There’s no point in time where a horse with no hooves popped out a foal and said “Look at this freak’s feet!” If you had a time ma­chine and made mul­ti­ple stops, say ev­ery few hun­dred thou­sand years, you’d need to pho­to­graph thou­sands of horse-feet and then ar­range them chrono­log­i­cally. Only then would you see a very slow and grad­ual change from soft toes to a sin­gle, hard­ened hoof.

It’s a bit like grow­ing up. You never re­ally think of your­self as be­ing big­ger than you were 20 years ago. But the pho­to­graphic ev­i­dence is clear. You used to be re­ally small. But the growth hap­pened so slowly, it only struck you ev­ery now and then how big you were get­ting.

Now, this isn’t the same mech­a­nism as evo­lu­tion, but it gives a sense of how grad­ual the process is.

From ancestor bird to chicken, a long un­bro­ken line of birds kept lay­ing eggs, each chick was slightly dif­fer­ent to its par­ents, and over mil­lions of years these dif­fer­ences built up to a point where the bird now looked like what we call a chicken.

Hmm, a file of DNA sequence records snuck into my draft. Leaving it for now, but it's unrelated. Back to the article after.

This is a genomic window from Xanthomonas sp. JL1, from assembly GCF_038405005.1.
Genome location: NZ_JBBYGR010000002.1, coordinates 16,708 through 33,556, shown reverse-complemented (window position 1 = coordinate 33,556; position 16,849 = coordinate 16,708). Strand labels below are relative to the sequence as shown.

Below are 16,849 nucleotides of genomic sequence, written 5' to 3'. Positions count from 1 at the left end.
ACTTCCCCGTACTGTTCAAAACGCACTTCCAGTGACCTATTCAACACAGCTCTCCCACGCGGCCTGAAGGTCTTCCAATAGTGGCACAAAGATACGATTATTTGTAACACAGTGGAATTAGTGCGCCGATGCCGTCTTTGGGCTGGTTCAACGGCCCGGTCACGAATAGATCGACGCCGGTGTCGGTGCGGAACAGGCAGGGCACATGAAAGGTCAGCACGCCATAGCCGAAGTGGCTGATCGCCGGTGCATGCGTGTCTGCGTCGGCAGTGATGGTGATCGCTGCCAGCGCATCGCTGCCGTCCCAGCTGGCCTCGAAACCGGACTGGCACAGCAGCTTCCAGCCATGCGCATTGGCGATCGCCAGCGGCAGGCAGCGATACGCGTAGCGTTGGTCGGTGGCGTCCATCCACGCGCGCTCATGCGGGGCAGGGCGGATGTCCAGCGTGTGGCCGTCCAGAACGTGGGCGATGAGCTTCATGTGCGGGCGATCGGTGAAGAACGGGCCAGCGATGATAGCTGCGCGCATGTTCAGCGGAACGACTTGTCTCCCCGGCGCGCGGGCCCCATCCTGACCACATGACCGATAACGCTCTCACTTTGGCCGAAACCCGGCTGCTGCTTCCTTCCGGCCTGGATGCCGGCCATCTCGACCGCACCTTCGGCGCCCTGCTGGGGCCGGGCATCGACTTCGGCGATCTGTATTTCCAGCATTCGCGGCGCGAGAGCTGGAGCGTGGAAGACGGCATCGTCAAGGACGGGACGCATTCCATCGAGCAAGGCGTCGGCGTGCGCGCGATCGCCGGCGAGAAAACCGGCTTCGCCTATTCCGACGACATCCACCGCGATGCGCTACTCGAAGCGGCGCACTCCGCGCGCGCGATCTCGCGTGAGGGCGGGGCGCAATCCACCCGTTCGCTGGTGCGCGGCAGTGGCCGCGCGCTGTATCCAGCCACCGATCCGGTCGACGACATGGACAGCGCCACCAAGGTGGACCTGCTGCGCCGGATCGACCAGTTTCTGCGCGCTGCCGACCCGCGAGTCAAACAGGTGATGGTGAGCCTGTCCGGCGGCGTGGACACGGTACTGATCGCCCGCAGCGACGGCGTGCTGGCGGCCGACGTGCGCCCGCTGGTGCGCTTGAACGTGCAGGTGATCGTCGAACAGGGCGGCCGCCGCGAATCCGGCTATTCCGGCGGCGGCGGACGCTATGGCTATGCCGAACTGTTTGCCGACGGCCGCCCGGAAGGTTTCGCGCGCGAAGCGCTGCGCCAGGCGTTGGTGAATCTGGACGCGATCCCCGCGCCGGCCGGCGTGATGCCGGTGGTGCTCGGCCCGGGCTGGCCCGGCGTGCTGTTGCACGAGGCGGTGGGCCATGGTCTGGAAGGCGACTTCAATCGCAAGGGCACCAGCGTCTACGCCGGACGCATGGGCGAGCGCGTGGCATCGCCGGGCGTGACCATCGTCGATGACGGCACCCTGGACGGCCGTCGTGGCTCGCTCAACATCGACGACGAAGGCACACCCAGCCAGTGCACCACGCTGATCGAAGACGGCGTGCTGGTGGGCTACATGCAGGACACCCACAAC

This is true of how an­i­mals in­volve, but in the spe­cific case of the CHICKEN and the CHICKEN EGG, we didn’t need to get into evo­lu­tion. Be­cause it turns out the an­swer to this ques­tion is re­ally easy, and doesn’t re­quire any knowl­edge of evo­lu­tion­ary the­ory at all.

One day there was a bird that wasn’t a chicken, and it laid an egg, and that egg hatched into a chicken. How do we know? Be­cause we were there and, very prob­a­bly, we made it hap­pen.

Specif­i­cally, hu­mans in Asia no ear­lier

Think of the cra­zi­est rooster you ever fled from and mul­ti­ply by about ten

than 7000 years ago, bred a red jun­gle­fowl with a grey jun­gle­fowl to pro­duce the do­mes­tic bird we Aussies call a bloody id­iot chook.

That’s right. Chick­ens are jun­gle­fowl like dogs are wolves (see box). Why don’t more peo­ple an­swer the ques­tion this way? Be­cause they don't think in terms of species, maybe. If some­one is try­ing to use a par­tic­u­lar an­i­mal to chal­lenge evo­lu­tion, the first thing you should do is check what the an­i­mal has sup­pos­edly evolved from. The chicken is Gal­lus gal­lus do­mes­ti­cus, a sub­species of Gal­lus gal­lus, , the red jun­gle­fowl. Be­cause of the chicken’s yel­low skin gene, and a few other ge­netic mark­ers, there’s strong ev­i­dence that the red jun­gle­fowl was hy­bridised with the grey jun­gle­fowl (Gal­lus son­ner­atii).son­ner­atii). son­ner­atii)